Both Capote and the Making a Murderer team came across these NY Times articles in the fall of the year. The Teresa Halbach murder took place on Halloween, while the Kansas crime was committed on November 15th. And when Capote, as did Ricciardi and Demos, sensed the potential magnitude of the story, he immediately packed his bags and hightailed it into the desolation of an oncoming winter in the hinterlands. Also, in each endeavor, the intention was to capture the story as it unfolded in real-time. In fact, Capote left before the killers featured in his book were even apprehended — although they were captured shortly after his arrival in Holcomb. In addition, Capote, also like Ricciardi and Demos, travelled as part of a duo. He did not go to Kansas alone. To help with the research and information-gathering, Capote brought along a close friend from childhood, a pre-fame/pre-published Harper Lee.

Upon embarking on their journeys, neither of the creative teams had any idea of how their respective cases would unravel or what the ultimate outcomes would be. It was easily possible that both of the crimes could turn out to be not-so-newsworthy or even routine. Yet the hope was that maybe their stories would be authentically gripping and contain elements of inherent drama. Both of these ventures were very much of a gamble. However, with each of the teams, they ended up hitting the jackpot. And boy, did they hit it big.

In Cold Blood and Making a Murderer each became instant smash-hits upon their releases. In Cold Blood was the best-selling book in America within two weeks of its publication. Truman Capote did a tireless round of interviews and talk-show appearances to promote it. To date, In Cold Blood is second to only Helter Skelter in terms of sales of a true crime book. And thanks to the internet, Making a Murderer’s success was even more instant, gaining popularity much quicker than any standard tv show, book or feature film has the ability to do. And when each of these two works were released, they both sparked media storms that elevated them into a public sphere that was much more expansive than the projects themselves. Yet both of these true-crime products were released without much in the way of prior anticipation. (Even though just before its publication, two chapters of In Cold Blood  were printed in Esquire.)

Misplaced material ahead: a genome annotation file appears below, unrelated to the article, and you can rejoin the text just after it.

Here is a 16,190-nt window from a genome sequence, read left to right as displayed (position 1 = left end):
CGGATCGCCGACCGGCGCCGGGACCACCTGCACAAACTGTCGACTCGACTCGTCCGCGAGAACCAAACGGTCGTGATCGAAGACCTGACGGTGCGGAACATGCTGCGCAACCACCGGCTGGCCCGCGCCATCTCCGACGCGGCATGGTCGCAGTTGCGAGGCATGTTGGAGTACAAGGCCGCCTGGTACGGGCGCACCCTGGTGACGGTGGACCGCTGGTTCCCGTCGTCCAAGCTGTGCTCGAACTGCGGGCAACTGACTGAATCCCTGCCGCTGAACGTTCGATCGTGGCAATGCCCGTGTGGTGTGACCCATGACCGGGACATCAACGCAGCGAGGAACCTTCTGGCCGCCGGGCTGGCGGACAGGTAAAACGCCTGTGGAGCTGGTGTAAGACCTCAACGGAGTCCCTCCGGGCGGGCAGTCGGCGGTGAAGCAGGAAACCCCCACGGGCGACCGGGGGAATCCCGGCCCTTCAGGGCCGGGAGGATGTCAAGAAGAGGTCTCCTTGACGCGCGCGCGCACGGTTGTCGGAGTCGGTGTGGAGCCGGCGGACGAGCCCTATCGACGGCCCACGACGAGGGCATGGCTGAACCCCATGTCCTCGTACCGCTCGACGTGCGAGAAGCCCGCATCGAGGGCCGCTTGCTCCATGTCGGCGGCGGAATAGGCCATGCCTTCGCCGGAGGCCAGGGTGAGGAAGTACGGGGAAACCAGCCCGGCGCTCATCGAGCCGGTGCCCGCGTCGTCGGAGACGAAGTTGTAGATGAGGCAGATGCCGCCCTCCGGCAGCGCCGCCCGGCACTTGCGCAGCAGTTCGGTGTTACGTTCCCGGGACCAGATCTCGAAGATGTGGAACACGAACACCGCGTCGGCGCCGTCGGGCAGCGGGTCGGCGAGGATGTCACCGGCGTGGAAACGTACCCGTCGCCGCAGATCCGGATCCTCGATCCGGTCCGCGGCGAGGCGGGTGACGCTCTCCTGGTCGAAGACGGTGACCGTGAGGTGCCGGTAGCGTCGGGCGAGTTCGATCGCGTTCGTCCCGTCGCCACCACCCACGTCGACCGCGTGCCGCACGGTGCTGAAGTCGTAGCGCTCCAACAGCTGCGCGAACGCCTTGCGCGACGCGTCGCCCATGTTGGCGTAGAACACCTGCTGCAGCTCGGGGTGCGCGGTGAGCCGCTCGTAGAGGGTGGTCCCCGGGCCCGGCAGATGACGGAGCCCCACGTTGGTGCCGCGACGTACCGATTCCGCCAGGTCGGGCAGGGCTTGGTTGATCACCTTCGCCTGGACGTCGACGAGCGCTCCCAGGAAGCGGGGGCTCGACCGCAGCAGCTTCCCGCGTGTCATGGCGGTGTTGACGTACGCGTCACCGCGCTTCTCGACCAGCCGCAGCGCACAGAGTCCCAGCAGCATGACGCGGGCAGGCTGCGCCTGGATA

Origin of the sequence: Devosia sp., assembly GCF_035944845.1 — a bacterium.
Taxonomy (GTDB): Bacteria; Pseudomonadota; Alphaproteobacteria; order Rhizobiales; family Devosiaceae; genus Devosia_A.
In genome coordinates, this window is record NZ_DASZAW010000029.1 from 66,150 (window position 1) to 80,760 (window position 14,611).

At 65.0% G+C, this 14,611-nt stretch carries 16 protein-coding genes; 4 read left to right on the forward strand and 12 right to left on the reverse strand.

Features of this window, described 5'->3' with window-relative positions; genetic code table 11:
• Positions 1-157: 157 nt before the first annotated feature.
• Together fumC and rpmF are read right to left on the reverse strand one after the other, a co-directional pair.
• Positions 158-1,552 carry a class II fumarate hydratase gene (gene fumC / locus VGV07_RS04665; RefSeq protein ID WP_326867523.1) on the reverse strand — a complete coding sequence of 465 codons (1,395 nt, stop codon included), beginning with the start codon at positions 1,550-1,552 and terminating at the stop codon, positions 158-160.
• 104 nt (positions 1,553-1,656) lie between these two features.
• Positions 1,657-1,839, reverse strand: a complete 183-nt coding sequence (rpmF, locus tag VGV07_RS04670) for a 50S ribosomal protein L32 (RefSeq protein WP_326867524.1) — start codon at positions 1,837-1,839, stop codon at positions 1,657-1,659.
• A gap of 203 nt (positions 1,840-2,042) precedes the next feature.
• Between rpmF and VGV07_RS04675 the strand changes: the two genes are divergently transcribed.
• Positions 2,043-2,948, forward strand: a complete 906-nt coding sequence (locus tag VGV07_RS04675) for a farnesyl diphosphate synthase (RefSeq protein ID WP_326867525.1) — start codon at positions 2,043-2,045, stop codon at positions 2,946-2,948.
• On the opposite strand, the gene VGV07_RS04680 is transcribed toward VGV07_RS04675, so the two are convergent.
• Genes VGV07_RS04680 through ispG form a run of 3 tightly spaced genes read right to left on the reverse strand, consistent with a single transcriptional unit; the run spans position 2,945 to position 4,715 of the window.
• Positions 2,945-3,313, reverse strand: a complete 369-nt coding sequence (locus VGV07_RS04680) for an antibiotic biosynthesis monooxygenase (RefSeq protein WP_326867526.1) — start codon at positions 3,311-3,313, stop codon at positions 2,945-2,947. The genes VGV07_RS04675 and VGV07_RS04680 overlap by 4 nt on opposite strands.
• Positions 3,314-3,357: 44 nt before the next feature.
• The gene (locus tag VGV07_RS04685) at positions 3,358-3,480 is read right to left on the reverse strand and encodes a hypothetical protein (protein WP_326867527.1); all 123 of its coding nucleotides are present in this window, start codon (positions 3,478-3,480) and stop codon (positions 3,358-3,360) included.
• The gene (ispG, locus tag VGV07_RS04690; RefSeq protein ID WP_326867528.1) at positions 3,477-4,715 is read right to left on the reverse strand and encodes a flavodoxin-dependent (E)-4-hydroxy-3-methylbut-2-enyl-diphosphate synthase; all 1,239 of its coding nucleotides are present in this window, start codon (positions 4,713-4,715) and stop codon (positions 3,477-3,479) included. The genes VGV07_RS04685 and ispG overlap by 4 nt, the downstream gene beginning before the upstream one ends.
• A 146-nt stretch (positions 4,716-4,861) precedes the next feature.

But back to the beginning …

Once each of the duos arrived in their rural locations, they first got a lay of the land and made uneasy contact with the locals. Early on, the two teams were only able to pick up little tendrils of the full story. One of the most significant similarities between In Cold Blood and Murderer is that for both teams it was ultimately their ability to establish close contact with the accused that made their projects truly come together. And ultimately, in both cases, it became the convicted killers who were the primary focus of their pieces, and this gave the projects the insider perspectives that made them fascinating to the masses. I think it’s fair to say that neither of these projects would’ve had anywhere near the impact they’ve been able to attain without the cooperation of the men apprehended for these crimes.